2019 年 7 月 2 日清晨 4 時，行政長官及幾位官員在警察總部舉行記者會，就前一晚闖入立法會大樓示威者所使用的暴力作出譴責。就此，法政匯思發表聲明回應。 (At 4 am on 2 July 2019, the Chief Executive and her colleagues held a media session at the police headquarters. The CE condemned the use of violence by protesters who broke into the Legislative Council building the night before. The PLG issued a statement in response.)
HONG KONG — Hong Kong’s protesters tried on Wednesday to maintain a united front and take stock of the movement’s gains and losses, as the police said they had arrested 12 people involved in clashes near the city’s legislature Monday.
Hai tuần sau đỉnh điểm cuộc biểu tình thu hút 2 triệu người hôm 16/6, dân Hong Kong lại đang rầm rộ xuống đường vì những đòi hỏi của họ vẫn chưa được chính quyền thân Bắc Kinh của Hong Kong đáp ứng.
Once dubbed "Asia's Finest", Hong Kong's police are fighting allegations of using excessive violence against protesters, their headquarters besieged twice in the last week as calls for an independent inquiry into their tactics swell.
Fresh protests mount pressure on Hong Kong's Chief Executive Carrie Lam Hundreds of demonstrators surrounded on Thursday the office of Hong Kong’s justice official, demanding local authorities to release arrested protesters and complete withdrawal of controversial extradition bill. More than 200 demonstrators gathered early in the morning at Hong Kong’s Secretary of Justice Teresa Cheng’s … Continue reading Hong Kong: Protestors circle justice secretary building
香港特別行政區在4月3日提交了修改《逃犯條例》及《刑事事宜相互法律協助條例》的草案。行政長官林鄭月娥在6月15日的記者會上令人意外地突然改變態度，宣布暫緩草案，並未有就恢復立法程序訂下時間表。有見及此，法政匯思就暫緩修訂逃犯條例發出聲明 。(On 3 April, the Hong Kong SAR Government tabled a bill to amend the Fugitive Offenders Ordinance (Cap. 503) and the Mutual Legal Assistance in Criminal Matters Ordinance (Cap. 525). In a stunning U-turn, Chief Executive Carrie Lam announced at a press conference on 15 June that the Bill would be suspended, without specifying when the legislative process would resume. In light of this, the Progressive Lawyers Group issued a statement on the suspension of the Extradition Bill.)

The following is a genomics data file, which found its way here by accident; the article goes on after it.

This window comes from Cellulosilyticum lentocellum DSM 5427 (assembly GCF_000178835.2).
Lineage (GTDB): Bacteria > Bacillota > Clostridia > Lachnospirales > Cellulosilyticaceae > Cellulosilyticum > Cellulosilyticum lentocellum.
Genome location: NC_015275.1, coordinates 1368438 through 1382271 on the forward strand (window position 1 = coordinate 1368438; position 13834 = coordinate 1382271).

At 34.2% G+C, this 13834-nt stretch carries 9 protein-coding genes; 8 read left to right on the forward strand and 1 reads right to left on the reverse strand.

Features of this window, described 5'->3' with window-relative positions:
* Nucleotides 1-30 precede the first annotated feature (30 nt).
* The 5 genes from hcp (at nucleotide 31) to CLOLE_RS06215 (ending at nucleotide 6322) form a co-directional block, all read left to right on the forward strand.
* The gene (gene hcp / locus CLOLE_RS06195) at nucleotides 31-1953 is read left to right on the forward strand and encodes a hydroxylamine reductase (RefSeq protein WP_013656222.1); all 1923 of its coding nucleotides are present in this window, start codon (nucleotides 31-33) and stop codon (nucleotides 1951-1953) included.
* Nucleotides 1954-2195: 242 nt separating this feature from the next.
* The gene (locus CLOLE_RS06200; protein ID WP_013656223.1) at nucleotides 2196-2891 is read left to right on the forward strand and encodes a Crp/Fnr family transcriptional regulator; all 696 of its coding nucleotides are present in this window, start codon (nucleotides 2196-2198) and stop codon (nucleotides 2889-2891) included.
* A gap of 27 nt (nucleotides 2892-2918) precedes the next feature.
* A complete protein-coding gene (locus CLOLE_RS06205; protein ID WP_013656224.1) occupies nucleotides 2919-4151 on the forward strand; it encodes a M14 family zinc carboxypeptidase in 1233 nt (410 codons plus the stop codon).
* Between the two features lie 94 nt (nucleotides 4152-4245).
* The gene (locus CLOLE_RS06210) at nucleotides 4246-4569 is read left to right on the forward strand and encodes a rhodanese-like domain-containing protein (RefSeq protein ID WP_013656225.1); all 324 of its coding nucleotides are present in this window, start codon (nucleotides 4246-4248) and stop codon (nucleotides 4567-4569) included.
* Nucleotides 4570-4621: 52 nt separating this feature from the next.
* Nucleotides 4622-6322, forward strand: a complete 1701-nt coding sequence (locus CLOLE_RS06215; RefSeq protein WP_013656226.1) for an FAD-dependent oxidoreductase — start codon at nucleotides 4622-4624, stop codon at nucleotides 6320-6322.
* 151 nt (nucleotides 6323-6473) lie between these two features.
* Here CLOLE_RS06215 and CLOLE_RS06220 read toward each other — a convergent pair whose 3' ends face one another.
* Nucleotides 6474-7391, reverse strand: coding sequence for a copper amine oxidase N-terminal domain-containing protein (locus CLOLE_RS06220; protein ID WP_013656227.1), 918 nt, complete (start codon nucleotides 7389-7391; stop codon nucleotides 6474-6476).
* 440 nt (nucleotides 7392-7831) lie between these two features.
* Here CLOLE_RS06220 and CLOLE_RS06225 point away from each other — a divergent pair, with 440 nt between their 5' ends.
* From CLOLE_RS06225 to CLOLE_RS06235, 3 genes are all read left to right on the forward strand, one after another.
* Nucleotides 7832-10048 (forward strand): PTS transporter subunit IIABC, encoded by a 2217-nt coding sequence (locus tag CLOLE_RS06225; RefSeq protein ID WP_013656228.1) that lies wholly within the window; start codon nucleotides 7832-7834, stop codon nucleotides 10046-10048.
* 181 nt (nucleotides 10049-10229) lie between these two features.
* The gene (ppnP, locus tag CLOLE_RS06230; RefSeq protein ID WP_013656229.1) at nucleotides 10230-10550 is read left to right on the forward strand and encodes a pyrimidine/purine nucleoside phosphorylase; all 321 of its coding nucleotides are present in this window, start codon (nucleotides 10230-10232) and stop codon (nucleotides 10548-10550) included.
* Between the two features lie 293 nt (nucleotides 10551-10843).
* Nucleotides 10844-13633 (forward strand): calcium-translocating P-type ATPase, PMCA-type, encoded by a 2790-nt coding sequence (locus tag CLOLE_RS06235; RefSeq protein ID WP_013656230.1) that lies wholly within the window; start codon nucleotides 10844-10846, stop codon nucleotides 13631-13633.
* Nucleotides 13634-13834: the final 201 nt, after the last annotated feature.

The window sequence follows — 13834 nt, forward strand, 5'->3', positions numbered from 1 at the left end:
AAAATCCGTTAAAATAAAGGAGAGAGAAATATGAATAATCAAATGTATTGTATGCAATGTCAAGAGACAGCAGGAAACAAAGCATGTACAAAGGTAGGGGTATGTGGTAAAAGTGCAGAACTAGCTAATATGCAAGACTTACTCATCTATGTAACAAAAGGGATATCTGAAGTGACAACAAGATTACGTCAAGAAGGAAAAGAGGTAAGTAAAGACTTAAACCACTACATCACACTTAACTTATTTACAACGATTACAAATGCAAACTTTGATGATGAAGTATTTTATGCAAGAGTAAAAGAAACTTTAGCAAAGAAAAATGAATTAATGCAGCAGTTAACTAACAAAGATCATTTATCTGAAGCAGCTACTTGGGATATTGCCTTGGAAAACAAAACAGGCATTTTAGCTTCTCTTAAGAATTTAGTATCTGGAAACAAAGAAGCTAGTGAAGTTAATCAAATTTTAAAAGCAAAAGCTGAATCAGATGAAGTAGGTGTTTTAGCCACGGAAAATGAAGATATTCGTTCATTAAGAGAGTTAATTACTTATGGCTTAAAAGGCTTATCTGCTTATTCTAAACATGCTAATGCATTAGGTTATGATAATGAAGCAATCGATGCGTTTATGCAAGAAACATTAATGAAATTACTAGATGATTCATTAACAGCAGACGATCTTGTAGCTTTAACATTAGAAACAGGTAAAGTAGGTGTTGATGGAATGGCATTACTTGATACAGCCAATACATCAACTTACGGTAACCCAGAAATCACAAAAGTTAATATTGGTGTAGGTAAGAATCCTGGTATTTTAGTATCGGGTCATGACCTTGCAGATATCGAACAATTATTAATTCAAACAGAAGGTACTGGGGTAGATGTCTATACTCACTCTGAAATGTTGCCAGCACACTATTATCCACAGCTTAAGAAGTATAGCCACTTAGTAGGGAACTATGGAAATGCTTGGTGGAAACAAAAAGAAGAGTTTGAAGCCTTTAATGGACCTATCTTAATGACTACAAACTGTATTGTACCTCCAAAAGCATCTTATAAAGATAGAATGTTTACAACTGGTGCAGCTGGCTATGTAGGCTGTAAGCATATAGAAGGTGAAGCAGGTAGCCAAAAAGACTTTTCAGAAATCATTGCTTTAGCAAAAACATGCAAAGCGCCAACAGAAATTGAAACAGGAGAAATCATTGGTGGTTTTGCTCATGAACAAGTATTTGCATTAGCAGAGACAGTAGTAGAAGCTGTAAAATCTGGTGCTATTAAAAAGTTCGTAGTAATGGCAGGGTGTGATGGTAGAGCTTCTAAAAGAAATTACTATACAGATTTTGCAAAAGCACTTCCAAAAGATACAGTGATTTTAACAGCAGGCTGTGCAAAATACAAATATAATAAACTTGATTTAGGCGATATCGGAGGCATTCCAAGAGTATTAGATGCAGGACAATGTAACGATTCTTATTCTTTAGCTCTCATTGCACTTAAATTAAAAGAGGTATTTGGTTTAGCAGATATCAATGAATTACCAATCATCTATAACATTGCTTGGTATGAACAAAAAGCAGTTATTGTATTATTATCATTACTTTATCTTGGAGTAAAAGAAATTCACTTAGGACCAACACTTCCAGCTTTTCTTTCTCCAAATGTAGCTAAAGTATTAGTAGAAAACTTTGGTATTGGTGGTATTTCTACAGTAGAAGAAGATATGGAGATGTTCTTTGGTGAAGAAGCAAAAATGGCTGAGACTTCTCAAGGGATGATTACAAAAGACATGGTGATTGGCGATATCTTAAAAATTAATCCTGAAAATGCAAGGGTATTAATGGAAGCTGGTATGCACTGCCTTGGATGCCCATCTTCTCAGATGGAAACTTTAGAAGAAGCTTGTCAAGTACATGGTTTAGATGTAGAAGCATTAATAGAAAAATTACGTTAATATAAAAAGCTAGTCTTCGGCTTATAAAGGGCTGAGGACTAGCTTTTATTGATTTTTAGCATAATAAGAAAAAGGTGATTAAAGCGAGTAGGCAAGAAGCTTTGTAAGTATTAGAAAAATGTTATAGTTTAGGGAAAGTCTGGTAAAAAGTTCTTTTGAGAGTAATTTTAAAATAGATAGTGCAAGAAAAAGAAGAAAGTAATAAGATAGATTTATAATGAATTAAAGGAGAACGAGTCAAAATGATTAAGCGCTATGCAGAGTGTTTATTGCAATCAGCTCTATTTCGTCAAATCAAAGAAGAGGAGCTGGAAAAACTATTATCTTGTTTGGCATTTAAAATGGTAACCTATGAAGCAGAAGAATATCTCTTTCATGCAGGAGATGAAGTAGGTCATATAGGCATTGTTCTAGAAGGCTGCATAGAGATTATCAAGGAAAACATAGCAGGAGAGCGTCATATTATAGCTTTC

HONG KONG—Protesters poured into this city’s streets for a second Sunday despite the suspension of a controversial bill to expand the government’s extradition powers, as a week of demonstrations appeared to be spiraling into a broader political movement.
法政匯思得悉行政長官就逃犯條例的發言。基於下列的理由，我們對她的回應感到憤怒和失望。明天法政匯思會堅持遊行，並懇請所有人參與我們。我們會在下午2時15分於皇室堡對面，維園近銅鑼灣入口的噴水池集合，屆時我們將舉起旗幟以作識別。(The Progressive Lawyers Group has heard the Chief Executive. For the reasons below, we are angry and disappointed at her response. We will continue to march tomorrow and urge you all to join us. We are meeting at 2:15 pm at the Victoria Park Fountain at the Causeway Bay entrance of the park, opposite Windsor House, where you will see our flags flying high.)
The Chief Executive did not apologise for the complete chaos she has created. So many people in Hong Kong and abroad have had to expend such great efforts and time to fight her initial foolishness and then repeated stubbornness. Progressive Lawyers Group’s Alex Ho says in this article that a sincere apology would have been the least she could have offered.